Another worthwhile blog post from my friend on personal finance: It All Started With a Handful of Powdered Drink Mix: Entrepreneurs See Opportunities Others Miss
Bonus: that post includes a stanza from the poem Opportunity by Walter Malone.
Darwin city skyline from East Point Reserve by Bidgee
If I were a high school English teacher, I’d have my students write a compare and contrast essay on the Hoodoo Guru’s song Tojo (lyrics) and Santa Never Made It Into Darwin by Bill Cate.
First I’d have them listen to Tojo, with a printed version of the lyrics in front of them, and write their initial impressions of the meaning. Then I’d play for them Santa Never Made It, with the lyrics to reference. Then I’d ask them:
The relative sizes of the United States, Cyclone Tracy and Typhoon Tip, the smallest and largest Pacific tropical storms recorded, respectively
- What did you think Tojo was about when you first heard/read the lyrics? Turn your page of initial impressions in with your essay. (I was thinking it was a love song: his girl abandoned him on Christmas eve, and he was so devastated that he didn’t bother with the traditions that year.)
- What motivated David Faulkner to write Tojo?
- The meaning of Santa Never Made It is pretty clear; what is the meaning of Tojo?
- What is different between the two approaches?
- What are the strengths and weaknesses of the two approaches?
- What information would be important to know before listening to Tojo for the first time to interpret it correctly? How does world knowledge affect our ability to comprehend the messages we receive from art, from media, etc.?
I’d award some bonus points to students who accurately describe who Tojo is; slightly less points for making a good guess. I would also possibly award various levels of bonus points for various levels of answering the question, “What would be required for a computer to understand either song?” It’s probably a good thing I’m not a high school English teacher: my students would have too much fun. Or I’d get fired for not following Common Core.
Posted in commentary, others poetry, videos
Tagged analyzing lyrics, analyzing poetry, Bill and Boyd, Common Core, Cyclone Tracy, Darwin, Hoodoo Gurus, Santa Never Made It Into Darwin, teachers, Tojo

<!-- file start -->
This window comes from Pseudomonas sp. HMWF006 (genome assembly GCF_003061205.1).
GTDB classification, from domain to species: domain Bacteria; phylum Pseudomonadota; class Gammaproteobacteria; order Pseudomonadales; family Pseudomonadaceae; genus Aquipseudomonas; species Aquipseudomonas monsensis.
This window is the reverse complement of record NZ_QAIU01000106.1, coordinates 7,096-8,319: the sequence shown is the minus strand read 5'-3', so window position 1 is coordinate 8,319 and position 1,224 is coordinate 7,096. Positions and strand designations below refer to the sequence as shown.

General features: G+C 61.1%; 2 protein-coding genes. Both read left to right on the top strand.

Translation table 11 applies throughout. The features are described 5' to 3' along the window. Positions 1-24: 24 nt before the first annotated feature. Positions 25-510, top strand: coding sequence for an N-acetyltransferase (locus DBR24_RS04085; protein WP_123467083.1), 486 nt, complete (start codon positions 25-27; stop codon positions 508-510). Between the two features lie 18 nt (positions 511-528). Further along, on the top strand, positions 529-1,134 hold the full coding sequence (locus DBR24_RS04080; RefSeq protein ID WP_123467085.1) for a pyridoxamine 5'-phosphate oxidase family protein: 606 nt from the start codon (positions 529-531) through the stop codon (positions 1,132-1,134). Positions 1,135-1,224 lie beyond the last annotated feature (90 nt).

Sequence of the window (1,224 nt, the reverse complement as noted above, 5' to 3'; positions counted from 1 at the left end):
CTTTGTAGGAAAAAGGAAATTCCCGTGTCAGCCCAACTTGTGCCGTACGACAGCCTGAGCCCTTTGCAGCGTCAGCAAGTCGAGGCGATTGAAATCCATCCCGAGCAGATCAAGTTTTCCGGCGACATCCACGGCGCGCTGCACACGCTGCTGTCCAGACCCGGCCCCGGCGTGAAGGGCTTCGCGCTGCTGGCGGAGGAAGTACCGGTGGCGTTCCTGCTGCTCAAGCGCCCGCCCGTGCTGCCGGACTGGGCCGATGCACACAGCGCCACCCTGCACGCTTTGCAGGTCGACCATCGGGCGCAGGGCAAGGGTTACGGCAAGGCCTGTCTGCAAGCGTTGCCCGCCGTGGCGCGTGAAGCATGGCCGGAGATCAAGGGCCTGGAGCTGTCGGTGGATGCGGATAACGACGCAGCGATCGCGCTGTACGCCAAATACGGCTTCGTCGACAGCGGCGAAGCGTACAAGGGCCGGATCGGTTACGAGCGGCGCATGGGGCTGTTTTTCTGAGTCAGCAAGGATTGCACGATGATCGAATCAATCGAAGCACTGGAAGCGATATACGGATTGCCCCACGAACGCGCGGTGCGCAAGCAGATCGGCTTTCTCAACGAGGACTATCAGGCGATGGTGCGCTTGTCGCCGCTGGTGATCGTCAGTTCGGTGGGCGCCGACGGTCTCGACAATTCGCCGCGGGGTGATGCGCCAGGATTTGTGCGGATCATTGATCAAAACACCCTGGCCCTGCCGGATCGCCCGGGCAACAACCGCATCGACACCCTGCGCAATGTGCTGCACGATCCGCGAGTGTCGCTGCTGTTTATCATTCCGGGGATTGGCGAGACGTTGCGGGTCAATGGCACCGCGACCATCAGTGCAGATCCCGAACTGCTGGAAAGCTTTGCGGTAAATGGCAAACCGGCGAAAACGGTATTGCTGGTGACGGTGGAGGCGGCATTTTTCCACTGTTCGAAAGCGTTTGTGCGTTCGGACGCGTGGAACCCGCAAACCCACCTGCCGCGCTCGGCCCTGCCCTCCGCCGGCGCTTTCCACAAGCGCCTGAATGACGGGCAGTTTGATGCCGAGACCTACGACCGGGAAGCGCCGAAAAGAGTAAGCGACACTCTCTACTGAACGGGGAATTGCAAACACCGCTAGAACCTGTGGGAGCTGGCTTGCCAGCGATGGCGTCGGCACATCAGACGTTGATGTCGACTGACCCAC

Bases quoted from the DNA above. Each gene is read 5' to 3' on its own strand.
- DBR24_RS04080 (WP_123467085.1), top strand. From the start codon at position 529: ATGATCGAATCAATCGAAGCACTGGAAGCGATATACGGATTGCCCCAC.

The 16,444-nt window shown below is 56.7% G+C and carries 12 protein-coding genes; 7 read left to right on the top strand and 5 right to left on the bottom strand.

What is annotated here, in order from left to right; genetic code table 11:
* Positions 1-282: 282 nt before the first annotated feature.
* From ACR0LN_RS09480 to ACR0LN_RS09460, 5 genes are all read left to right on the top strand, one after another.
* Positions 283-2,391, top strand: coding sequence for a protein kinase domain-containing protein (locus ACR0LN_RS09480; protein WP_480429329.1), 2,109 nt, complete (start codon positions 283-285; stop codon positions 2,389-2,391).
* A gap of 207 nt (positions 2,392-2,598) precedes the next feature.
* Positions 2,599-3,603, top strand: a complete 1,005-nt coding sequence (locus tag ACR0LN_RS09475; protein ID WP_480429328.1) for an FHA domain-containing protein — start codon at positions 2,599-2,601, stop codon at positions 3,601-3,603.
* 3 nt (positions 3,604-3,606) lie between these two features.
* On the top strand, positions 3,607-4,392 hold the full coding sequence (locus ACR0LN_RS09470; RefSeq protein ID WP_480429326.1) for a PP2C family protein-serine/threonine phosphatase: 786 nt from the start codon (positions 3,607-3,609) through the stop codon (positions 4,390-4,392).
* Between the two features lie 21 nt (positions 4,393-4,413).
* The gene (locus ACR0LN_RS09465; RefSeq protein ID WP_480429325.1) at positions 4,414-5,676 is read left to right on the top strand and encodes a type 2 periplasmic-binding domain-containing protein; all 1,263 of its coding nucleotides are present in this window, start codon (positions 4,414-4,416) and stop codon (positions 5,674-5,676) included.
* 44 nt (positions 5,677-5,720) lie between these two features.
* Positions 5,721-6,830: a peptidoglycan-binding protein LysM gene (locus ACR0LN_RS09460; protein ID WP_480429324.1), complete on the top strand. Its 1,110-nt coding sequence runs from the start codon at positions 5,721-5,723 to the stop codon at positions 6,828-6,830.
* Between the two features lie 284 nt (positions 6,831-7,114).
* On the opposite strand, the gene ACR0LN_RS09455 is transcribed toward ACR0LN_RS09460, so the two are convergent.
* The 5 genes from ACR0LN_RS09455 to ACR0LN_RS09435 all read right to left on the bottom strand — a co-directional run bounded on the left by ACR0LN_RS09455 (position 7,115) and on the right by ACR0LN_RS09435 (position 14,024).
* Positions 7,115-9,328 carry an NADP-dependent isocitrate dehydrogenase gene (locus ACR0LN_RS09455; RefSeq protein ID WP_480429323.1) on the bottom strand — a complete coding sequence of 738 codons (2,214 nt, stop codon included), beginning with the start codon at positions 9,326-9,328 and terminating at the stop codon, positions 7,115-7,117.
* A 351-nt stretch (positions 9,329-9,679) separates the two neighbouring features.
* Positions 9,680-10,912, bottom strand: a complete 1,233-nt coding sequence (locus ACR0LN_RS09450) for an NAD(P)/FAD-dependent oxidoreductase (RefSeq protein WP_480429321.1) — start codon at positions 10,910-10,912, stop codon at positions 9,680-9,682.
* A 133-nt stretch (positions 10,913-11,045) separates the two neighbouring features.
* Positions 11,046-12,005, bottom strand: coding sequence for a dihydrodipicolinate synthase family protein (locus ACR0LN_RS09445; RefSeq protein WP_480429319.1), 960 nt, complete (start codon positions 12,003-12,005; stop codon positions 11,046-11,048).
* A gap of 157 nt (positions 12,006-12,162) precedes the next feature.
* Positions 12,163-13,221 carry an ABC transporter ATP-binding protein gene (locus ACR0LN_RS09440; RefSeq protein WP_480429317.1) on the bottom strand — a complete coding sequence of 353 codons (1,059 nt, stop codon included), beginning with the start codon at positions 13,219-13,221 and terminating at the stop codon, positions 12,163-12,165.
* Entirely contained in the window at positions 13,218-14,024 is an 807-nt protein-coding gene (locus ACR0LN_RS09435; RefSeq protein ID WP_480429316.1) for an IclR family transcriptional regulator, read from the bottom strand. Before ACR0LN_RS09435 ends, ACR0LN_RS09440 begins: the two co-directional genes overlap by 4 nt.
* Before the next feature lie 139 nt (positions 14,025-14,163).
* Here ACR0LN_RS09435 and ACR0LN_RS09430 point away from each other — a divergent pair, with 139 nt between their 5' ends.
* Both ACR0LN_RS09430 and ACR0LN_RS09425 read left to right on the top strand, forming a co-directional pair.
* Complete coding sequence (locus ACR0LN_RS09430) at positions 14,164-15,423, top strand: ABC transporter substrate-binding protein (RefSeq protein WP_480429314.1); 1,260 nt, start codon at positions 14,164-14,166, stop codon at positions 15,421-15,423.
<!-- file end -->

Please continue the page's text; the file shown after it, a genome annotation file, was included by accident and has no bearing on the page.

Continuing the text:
This video cracks me up. A few of these “Word Crimes” are rebutted by videos by Merriam-Webster, but that doesn’t change the hilarity of the video.
Some people have learned to forgive, even in situations where all natural instincts say not to. And that’s a sweet, sweet thing, worth making sure all 67 of my followers have the opportunity to hear about. Check out http://gma.yahoo.com/mother-embraces-daughters-killer-court-121328069–abc-news-topstories.html?vp=1 for the story.
An 89-year old D-Day veteran was told by care home staff that he could not travel to Normandy. He did it anyway. 🙂
Is it Smart for Me to Take Out Student Loans?
In this post my friend (whose recent post “Do You Want Financial Security or the Appearance of Wealth,” on 30 Dec 2013 on www.micawberprinciple.com, was selected to appear on rockstarfinance.com, a site that describes itself as “A Collection of Awesome Money Articles.”) discusses how to estimate the financial payoff for taking out student loans.
Applying this retroactively to my undergraduate degree and student loans, my payoff time was 0.65 years. In actuality, because I had an incredibly low interest rate, I paid it off slowly, with only an extra $10/month toward the principle, until I was about 2/3 done, then I started paying it off aggressively. My total payoff time in real life was about 4 years.
Ask (and Answer) the Right Questions Before Taking Out Student Loans
Another finance blog post from my friend. Make sure to give System 2 a bit of a push off the couch. (It helps the analysis if your intended field of study as a grad student pays you to get the degree, as was the case for me.)
Scrooge’s third visitor, from Charles Dickens: A Christmas Carol. (Photo credit: Wikipedia)
What Can You Learn About Personal Finance From Ebenezer Scrooge?
Another fantastic blog post from my friend’s personal finance blog, exploring our individual relationships with money and how we can change those relationships.
Wow. This is pretty cool. I’ve been wanting to do something similar to Patrick for several years now, though I was thinking on a larger scale. Now I feel like, “What was my excuse?” Oh, it was that I didn’t want to do fundraising to start my own non-profit. Props to Patrick, Logan, and Leo!
Everything You Need to Know About Personal Finance in 7 Words
From a friend’s personal finance blog comes a fantastic bit of personal finance advice. I’ll give you the 7 words here, but I highly recommend the full article. The 7 words: Place a substantial premium on the future.
Henry B Eyring spoke of the overloaded priesthood holder, referring to the parable of the good Samaritan. This reminded me of one of my favorite poems by Australian poet Henry Lawson:
The Good Samaritan
He comes from out the ages dim—
The good Samaritan;
I somehow never pictured him
A fat and jolly man;
But one who’d little joy to glean,
And little coin to give—
A sad-faced man, and lank and lean,
Who found it hard to live.
Sound personal finance blog
This blog is by a CPA friend of mine. If you’re looking to improve your personal savings, Brent’s posts are clear, concise, easy to understand, and easy to follow (well, sure, they take discipline, but any improvement does).